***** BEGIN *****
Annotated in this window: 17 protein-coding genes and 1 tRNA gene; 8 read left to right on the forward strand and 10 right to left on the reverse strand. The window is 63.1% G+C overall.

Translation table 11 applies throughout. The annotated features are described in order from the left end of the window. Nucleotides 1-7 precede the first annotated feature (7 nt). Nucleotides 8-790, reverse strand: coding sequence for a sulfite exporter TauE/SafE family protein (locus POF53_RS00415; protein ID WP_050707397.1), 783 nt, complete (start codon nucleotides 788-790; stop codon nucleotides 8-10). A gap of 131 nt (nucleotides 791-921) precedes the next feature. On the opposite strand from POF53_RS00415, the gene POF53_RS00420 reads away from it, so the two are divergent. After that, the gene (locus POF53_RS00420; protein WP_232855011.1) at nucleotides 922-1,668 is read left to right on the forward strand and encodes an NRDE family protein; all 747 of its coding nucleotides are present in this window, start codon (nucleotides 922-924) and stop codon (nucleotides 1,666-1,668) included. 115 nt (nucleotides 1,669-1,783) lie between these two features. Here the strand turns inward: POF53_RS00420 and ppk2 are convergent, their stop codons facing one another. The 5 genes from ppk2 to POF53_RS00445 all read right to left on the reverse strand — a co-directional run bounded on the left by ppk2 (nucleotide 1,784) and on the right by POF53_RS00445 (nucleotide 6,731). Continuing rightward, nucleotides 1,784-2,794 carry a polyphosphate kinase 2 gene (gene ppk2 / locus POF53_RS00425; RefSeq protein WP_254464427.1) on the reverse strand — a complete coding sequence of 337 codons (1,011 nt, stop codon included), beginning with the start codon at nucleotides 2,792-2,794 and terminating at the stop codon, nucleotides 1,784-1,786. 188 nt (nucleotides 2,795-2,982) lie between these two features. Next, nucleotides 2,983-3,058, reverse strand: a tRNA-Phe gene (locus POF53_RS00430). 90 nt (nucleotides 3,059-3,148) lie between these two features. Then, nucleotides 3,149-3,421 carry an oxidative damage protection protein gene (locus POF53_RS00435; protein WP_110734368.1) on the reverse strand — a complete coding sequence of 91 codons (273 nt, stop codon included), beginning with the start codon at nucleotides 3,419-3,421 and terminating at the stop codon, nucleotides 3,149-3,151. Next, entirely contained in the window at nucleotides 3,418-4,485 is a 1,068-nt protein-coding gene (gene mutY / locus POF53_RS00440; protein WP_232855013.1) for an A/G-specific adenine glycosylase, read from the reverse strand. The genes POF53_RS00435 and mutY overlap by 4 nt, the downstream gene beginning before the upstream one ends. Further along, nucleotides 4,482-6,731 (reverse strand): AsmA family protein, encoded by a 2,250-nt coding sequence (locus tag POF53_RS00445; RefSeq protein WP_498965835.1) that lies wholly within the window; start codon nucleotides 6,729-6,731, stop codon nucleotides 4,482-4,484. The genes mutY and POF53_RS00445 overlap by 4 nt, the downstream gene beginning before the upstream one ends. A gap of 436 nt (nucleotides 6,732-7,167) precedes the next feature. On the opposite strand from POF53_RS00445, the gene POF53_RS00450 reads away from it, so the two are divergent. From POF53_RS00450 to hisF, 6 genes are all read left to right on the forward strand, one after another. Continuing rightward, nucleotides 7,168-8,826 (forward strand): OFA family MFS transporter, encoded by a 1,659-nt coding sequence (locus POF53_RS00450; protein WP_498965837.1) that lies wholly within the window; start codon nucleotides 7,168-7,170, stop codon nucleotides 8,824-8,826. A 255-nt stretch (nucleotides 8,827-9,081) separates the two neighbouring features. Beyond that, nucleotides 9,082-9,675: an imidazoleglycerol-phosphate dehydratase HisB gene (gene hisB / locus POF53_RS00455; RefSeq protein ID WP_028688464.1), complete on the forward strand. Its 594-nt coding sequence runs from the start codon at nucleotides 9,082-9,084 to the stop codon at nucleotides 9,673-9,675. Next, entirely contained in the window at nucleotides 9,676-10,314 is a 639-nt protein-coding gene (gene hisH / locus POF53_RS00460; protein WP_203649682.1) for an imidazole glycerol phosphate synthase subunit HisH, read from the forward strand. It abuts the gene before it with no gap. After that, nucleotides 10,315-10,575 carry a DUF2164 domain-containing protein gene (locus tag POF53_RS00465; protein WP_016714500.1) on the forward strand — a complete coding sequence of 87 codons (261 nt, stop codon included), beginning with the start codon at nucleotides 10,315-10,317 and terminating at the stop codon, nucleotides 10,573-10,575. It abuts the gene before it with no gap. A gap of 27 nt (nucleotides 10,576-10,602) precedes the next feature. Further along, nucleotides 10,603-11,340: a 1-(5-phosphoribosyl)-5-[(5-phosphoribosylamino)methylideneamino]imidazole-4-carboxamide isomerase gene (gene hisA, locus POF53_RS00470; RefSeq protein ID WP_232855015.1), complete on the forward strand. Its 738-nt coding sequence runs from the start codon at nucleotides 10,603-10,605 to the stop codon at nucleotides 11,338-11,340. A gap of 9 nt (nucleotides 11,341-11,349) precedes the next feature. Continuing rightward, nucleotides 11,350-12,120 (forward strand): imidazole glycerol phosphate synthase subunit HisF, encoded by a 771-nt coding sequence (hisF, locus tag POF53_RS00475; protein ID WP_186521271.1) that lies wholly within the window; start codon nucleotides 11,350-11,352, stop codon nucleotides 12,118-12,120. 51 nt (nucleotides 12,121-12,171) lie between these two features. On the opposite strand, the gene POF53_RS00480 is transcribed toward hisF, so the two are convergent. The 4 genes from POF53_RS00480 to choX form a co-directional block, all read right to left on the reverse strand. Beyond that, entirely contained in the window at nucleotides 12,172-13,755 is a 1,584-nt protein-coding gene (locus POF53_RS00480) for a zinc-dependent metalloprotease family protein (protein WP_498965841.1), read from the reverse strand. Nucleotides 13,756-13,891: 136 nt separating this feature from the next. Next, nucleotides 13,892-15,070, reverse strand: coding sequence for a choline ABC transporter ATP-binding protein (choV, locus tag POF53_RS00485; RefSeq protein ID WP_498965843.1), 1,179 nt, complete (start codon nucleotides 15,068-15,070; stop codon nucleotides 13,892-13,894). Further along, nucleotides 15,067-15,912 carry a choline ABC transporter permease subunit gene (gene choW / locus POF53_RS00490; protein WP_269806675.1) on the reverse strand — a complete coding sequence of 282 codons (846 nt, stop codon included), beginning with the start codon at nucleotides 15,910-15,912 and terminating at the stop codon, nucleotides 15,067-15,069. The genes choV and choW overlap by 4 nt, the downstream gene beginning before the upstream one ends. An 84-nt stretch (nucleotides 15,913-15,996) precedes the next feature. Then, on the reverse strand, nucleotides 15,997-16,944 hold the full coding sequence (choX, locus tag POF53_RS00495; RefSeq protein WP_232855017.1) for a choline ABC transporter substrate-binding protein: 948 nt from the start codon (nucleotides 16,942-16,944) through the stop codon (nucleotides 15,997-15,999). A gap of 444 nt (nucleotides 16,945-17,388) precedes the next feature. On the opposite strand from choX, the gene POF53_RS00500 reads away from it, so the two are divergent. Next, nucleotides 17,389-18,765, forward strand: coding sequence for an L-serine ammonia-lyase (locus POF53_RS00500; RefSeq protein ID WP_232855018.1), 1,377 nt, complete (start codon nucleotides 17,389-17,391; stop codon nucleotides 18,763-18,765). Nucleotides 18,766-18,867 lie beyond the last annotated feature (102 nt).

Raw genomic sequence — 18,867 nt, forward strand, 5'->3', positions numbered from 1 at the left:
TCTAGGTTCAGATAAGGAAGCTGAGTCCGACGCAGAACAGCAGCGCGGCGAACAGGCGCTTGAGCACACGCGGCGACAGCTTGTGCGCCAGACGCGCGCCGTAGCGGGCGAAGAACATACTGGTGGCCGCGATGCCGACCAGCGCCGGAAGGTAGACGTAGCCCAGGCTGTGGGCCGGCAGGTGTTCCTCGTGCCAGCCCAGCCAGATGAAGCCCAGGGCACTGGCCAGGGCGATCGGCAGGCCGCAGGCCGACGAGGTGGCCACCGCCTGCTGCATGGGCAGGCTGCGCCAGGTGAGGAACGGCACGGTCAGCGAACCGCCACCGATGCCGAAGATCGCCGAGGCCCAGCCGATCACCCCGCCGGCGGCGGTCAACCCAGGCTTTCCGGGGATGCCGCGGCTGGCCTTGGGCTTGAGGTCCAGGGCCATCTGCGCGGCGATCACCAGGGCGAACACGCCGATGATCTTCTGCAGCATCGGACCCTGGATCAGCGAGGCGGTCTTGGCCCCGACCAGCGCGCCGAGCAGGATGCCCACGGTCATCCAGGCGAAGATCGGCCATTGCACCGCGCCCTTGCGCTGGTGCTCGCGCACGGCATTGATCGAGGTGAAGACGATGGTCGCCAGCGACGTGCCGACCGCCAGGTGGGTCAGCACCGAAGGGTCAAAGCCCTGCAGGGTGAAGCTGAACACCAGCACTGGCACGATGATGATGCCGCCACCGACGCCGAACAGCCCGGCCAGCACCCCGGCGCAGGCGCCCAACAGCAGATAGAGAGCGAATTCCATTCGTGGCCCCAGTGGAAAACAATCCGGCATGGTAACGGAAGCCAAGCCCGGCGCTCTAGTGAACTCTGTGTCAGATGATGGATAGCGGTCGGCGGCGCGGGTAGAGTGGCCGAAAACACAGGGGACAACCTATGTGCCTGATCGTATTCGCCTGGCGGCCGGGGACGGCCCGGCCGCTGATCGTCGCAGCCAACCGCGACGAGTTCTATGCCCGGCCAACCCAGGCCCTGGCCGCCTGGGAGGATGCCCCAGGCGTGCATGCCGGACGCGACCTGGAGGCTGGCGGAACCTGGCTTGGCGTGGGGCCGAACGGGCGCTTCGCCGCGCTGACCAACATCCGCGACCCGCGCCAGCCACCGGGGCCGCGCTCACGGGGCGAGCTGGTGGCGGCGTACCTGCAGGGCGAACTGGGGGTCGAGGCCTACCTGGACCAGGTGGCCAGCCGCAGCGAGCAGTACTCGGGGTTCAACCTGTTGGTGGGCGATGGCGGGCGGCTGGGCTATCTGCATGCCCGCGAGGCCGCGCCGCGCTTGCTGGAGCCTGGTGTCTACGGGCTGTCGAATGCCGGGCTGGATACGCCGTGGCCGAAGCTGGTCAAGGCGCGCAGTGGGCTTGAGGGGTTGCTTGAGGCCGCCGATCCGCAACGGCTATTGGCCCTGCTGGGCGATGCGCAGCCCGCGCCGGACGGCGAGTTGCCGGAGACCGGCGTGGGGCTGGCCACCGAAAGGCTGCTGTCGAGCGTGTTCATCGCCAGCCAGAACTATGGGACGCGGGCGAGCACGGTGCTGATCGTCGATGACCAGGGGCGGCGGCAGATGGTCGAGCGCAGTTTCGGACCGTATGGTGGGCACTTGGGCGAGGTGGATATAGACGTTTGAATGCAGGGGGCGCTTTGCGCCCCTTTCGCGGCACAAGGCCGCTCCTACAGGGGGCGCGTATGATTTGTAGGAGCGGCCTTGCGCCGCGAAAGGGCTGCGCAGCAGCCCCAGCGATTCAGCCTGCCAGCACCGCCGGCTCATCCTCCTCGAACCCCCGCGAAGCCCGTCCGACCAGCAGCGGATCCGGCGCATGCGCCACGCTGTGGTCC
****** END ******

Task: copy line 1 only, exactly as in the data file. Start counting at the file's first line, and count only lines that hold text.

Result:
Annotated in this window: 17 protein-coding genes and 1 tRNA gene; 8 read left to right on the forward strand and 10 right to left on the reverse strand. The window is 63.1% G+C overall.